‘Gen 2’ am­bu­lance for Bal­clutha


‘‘We're ab­so­lutely de­lighted with it...’’

Bal­clutha St John is the proud owner of a new ‘‘gen­er­a­tion 2’’ am­bu­lance, thanks to a do­na­tion from the J.I. Urquhart Fam­ily Trust.

For­mer Kai­tan­gata man James Ian Urquhart, known as Ian, died in Septem­ber 2010 at Christchurch, aged 76. A fam­ily trust formed in his name be­queathed Bal­clutha St John $200,000.

Sta­tion man­ager Ken Bar­ton said the do­na­tion made it pos­si­ble for the town and South Otago to up­grade its fleet with a new sta­teof-the-art am­bu­lance much ear­lier than most re­gional cen­tres in New Zealand.

Launched last year, the ‘‘gen 2’’ am­bu­lance was mostly be­ing in­tro­duced to ur­ban cen­tres, he said. ‘‘We’re ab­so­lutely de­lighted with it, and we’re re­ally for­tu­nate to have it.’’

It fea­tures the lat­est tech­nol­ogy to im­prove staff safety and pa­tient com­fort. Of par­tic­u­lar note was the ‘‘won­der­ful stretcher’’, which was go­ing to help de­crease para­medic back in­juries, he said.

Bal­clutha staff were still get­ting used to the elec­tric/hy­draulic op­er­a­tion, to con­trol the height and to at­tach and de­tach the stretcher from the am­bu­lance.

‘‘It can take pa­tients up to 300kg, and we’re get­ting more of those th­ese days.’’

The new am­bu­lances have space for only one stretcher. ‘‘There used to be the per­cep­tion we had to al­low for two pa­tients. Now safety is more of a pri­or­ity.

‘‘When you get to a scene, you can only deal with one pa­tient at a time, so this is part of how things have evolved over time.’’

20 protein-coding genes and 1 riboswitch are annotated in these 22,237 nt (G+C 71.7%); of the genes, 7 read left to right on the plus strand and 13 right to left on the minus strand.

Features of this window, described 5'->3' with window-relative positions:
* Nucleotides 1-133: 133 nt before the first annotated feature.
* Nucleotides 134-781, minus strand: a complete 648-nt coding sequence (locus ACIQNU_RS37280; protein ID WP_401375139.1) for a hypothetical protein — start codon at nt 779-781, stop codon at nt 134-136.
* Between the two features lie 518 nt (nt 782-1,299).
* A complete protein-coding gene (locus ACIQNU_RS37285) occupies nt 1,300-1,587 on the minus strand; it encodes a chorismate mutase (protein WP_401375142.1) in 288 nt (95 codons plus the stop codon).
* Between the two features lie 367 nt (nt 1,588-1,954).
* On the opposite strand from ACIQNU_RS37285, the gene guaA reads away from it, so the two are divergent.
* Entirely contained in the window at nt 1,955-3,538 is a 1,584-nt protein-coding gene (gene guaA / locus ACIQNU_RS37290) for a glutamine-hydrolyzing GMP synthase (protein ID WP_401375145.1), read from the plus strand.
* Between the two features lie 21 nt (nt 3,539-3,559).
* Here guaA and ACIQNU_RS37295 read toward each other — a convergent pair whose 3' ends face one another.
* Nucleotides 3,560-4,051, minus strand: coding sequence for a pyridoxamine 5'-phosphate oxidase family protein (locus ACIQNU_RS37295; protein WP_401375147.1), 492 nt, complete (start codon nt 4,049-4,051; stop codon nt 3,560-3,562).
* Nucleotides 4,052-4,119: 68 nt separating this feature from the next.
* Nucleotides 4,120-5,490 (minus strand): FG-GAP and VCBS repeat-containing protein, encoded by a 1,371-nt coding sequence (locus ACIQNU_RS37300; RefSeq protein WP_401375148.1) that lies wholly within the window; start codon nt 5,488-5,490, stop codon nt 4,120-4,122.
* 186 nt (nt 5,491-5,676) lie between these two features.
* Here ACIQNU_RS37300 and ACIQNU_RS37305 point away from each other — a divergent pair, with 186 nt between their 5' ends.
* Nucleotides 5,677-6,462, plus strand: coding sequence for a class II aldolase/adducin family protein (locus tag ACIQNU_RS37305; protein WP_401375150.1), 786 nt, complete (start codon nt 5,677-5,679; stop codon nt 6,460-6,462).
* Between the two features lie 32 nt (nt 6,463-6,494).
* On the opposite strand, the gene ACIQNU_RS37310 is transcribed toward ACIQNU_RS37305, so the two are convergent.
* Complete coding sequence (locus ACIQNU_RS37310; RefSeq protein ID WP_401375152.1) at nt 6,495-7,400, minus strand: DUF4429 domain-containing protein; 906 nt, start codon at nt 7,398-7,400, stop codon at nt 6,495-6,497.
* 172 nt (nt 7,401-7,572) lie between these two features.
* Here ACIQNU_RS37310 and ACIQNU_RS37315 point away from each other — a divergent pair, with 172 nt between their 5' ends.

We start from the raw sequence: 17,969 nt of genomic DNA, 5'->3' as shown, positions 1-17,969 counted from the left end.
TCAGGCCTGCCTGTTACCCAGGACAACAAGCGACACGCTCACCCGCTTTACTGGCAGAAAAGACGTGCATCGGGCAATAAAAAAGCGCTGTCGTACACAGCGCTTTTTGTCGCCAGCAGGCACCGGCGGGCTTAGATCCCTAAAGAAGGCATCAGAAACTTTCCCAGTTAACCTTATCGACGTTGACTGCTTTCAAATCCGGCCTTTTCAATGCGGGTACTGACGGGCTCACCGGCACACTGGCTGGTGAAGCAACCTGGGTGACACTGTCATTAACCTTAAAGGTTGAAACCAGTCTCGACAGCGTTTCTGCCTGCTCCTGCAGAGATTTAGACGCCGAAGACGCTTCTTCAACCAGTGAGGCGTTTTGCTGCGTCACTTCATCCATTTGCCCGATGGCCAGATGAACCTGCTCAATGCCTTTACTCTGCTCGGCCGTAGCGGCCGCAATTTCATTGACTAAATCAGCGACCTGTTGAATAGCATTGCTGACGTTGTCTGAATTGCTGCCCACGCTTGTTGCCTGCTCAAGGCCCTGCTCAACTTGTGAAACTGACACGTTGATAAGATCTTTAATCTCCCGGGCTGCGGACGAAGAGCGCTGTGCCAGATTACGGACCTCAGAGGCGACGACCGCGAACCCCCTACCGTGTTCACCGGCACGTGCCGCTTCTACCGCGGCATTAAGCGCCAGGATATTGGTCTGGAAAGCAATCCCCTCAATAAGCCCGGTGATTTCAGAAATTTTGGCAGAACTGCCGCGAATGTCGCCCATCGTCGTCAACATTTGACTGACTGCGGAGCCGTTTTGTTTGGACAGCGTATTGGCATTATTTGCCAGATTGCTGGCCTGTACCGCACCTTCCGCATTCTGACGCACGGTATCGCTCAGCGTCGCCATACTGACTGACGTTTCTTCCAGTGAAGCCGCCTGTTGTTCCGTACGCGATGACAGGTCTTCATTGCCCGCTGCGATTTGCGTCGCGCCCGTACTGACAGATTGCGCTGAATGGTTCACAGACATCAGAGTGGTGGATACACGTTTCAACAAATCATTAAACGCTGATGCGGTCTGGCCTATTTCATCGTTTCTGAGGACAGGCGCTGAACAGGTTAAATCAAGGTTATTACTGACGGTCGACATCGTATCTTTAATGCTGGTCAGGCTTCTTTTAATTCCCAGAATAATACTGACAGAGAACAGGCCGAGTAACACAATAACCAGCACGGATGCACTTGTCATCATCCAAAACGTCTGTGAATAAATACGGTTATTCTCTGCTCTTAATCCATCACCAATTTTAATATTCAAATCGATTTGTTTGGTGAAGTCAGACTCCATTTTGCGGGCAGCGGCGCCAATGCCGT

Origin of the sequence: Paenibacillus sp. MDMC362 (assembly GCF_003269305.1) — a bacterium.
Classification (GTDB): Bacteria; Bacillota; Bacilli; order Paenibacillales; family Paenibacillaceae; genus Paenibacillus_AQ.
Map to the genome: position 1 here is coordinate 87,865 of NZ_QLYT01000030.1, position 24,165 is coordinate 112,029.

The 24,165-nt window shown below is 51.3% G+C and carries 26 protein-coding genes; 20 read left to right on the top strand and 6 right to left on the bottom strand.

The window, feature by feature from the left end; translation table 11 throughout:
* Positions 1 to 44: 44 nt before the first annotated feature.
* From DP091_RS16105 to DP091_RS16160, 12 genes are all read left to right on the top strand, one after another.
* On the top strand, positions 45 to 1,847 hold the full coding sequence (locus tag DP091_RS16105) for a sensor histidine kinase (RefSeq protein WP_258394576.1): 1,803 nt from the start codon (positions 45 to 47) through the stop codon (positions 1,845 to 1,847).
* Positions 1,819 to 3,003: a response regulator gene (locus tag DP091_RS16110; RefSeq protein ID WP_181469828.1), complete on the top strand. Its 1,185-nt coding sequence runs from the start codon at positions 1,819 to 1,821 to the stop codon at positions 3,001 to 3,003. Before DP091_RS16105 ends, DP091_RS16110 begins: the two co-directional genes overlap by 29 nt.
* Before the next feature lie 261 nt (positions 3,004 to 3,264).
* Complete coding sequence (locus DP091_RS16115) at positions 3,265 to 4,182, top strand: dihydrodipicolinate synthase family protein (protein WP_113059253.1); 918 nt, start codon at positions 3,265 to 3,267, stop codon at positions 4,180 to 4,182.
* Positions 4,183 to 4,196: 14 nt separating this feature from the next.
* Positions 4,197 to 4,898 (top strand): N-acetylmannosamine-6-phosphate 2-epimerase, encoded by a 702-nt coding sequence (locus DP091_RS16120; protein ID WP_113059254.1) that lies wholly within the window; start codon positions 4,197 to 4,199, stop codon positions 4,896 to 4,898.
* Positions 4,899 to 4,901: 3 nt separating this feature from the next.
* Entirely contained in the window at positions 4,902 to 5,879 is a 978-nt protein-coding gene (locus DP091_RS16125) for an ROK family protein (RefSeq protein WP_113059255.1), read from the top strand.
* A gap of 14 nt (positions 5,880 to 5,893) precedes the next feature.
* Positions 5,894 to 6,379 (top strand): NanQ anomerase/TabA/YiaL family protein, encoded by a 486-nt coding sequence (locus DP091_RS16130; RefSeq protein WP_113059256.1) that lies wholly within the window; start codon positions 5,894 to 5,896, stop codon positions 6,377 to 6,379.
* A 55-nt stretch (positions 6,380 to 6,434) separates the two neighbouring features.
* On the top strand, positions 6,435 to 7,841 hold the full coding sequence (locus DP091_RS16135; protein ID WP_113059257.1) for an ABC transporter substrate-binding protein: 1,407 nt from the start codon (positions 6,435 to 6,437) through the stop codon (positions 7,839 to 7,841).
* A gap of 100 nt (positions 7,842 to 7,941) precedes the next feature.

An at­ten­dant seat now oc­cu­pies the space of the other stretcher. While the pa­tients were well strapped in dur­ing trips, on more than one oc­ca­sion the of­fi­cer in­side had been in­jured from not be­ing strapped into a seat, sim­ply be­cause there wasn’t any pro­vi­sion for one.

The at­ten­dant can still take care of the pa­tient from their swivel seat with­out en­dan­ger­ing them­selves.

Bar­ton said he was in­trigued to know more about the sta­tion’s bene­fac­tor and his con­nec­tion to the dis­trict.

Fol­low­ing Urquhart’s death, Stuff re­ported that he was a ‘‘pri­vate ha­bit­ual in­vestor’’ and busi­ness men­tor, who had a stake in listed Dunedin-based engi­neer­ing com­pany Scott Tech­nol­ogy.

He lived at Sum­ner near Christchurch and was a pas­sion­ate gar­dener.

Urquhart was de­scribed as a proud South Is­lan­der, who in­vested in south­ern com­pa­nies such as Ernest Adams, Arthur Bar­nett and Ra­dio Otago when they were listed.


Man­ager Ken Bar­ton and vol­un­teer Leigh Topping get­ting the hang of the stretcher in the new am­bu­lance. Sta­tion man­ager Ken Bar­ton

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